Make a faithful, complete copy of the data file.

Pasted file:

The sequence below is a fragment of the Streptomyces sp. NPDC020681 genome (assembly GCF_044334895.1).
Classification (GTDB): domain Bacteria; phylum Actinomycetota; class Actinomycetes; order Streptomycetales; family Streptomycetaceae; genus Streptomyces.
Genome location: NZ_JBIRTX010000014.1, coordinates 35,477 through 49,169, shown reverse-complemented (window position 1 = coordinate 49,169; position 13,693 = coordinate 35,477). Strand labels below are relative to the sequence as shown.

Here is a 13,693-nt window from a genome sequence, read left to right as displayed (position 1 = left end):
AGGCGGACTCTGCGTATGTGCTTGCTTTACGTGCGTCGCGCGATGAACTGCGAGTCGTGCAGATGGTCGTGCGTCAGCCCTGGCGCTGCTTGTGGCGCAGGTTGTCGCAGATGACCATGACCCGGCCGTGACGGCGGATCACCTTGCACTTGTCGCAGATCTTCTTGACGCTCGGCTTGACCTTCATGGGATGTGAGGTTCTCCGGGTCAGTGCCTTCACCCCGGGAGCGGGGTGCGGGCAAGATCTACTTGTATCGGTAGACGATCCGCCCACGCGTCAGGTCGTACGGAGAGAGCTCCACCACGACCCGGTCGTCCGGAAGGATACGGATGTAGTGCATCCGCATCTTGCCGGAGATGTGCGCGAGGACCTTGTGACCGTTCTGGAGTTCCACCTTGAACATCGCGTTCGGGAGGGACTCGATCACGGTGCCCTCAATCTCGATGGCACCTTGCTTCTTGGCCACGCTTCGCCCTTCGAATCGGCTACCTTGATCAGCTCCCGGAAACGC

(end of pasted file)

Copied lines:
The sequence below is a fragment of the Streptomyces sp. NPDC020681 genome (assembly GCF_044334895.1).
Classification (GTDB): domain Bacteria; phylum Actinomycetota; class Actinomycetes; order Streptomycetales; family Streptomycetaceae; genus Streptomyces.
Genome location: NZ_JBIRTX010000014.1, coordinates 35,477 through 49,169, shown reverse-complemented (window position 1 = coordinate 49,169; position 13,693 = coordinate 35,477). Strand labels below are relative to the sequence as shown.

Here is a 13,693-nt window from a genome sequence, read left to right as displayed (position 1 = left end):
AGGCGGACTCTGCGTATGTGCTTGCTTTACGTGCGTCGCGCGATGAACTGCGAGTCGTGCAGATGGTCGTGCGTCAGCCCTGGCGCTGCTTGTGGCGCAGGTTGTCGCAGATGACCATGACCCGGCCGTGACGGCGGATCACCTTGCACTTGTCGCAGATCTTCTTGACGCTCGGCTTGACCTTCATGGGATGTGAGGTTCTCCGGGTCAGTGCCTTCACCCCGGGAGCGGGGTGCGGGCAAGATCTACTTGTATCGGTAGACGATCCGCCCACGCGTCAGGTCGTACGGAGAGAGCTCCACCACGACCCGGTCGTCCGGAAGGATACGGATGTAGTGCATCCGCATCTTGCCGGAGATGTGCGCGAGGACCTTGTGACCGTTCTGGAGTTCCACCTTGAACATCGCGTTCGGGAGGGACTCGATCACGGTGCCCTCAATCTCGATGGCACCTTGCTTCTTGGCCACGCTTCGCCCTTCGAATCGGCTACCTTGATCAGCTCCCGGAAACGC